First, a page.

If you suspect someone you know of evading taxes, you could become an IRS whistleblower and be handsomely rewarded. The bigger the amount of taxes the IRS retrieves, the bigger your reward is. The IRS has two reward incentives – for those who report cases of less than $2 million in taxes, there’s the small awards program that rewards you with as high as 15% of the taxes collected, then for those who bring in cases of $2 million or more in taxes, there’s the large awards program where you stand to get as much as 30% of the taxes recouped.
But the downside of the awards programs is that it takes a lot of time for the IRS to resolve each case. And the IRS does not accept every case that is brought to it, either. Often, there is a lot of procedure involved to get the IRS to consider and accept your case. Furthermore, although the IRS undertakes to protect your privacy, there is no guarantee you will not be sued by, say your employer who you turn in.
In April this year, the IRS made its first award in the large awards program – $4.5 million awarded to an unnamed former accountant of a large financial services firm. This amount came up to 22% of the tax collected.
All this while, the payout by the IRS to whistleblowers has been small and infrequent, mainly because the IRS did not want to appear like bounty hunters. But since 2006, Congress initiated the large awards program by overhauling the special tax provisions on whistleblowers. From then till now, the IRS has had 1,328 qualified submissions involving nearly 10,000 people alleged to have evaded taxes.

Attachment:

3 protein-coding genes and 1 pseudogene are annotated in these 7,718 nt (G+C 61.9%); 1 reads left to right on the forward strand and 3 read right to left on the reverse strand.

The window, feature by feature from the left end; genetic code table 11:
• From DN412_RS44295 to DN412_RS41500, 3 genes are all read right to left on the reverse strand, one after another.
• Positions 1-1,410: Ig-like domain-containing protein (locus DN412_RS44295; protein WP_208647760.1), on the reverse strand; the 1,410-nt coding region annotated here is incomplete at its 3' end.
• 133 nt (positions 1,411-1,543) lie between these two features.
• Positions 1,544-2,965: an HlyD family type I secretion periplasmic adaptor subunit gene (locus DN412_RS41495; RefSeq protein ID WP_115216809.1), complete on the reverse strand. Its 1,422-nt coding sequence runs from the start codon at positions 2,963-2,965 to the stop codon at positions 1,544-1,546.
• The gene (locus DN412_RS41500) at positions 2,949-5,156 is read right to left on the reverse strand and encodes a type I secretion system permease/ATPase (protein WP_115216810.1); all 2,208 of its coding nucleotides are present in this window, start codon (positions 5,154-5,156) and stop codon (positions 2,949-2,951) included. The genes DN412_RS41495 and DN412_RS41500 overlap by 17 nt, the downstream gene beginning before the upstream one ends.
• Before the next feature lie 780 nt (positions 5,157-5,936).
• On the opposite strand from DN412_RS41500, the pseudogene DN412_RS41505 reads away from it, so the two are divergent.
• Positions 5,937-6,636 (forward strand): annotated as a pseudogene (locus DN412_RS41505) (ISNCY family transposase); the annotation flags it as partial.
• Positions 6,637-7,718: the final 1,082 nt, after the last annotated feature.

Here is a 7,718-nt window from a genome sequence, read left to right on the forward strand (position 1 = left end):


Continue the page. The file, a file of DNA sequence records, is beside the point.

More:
At this point, a number of whistleblowers are hoping to be rewarded for large awards in cases involving payroll tax withholding, tax shelters, illicit foreign accounts or mundane corporate accounting matters like transfer pricing.
The law does not prohibit even convicted felons from receiving rewards. One such person is Bradley Birkenfeld, a former banker with UBS bank of Switzerland who was convicted for his role in helping the bank provide offshore accounts to wealthy American taxpayers who used them to hide their taxable assets. He is now serving a 40 month jail term. But Birkenfeld turned whistleblower on the bank which resulted in UBS paying the IRS $780 million in fines.
Although experts believe Birkenfeld’s role in the crime would lower whatever reward he will receive, his lawyers believe he will receive something for the good he has done.
If you wish to be a whistleblower, you should bear in mind the scale of the offence. The large awards program applies to an individual taxpayer who had gross income of more than $200,000 for at least one of the years taxes were not paid. Awards are generally between 15% and 30%, based on taxes, penalties and interest.
Another thing to know is that the IRS wants information that is specific and credible. It must be fresh i.e. not nearing any statute of limitations expiry, and legally obtained in the course of business.
Finally, your reward is also taxable. Since it comes from the IRS, you can expect the tax to be deducted at source.
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Law Offices of Darrin T. Mish, P.A.: Tax Attorney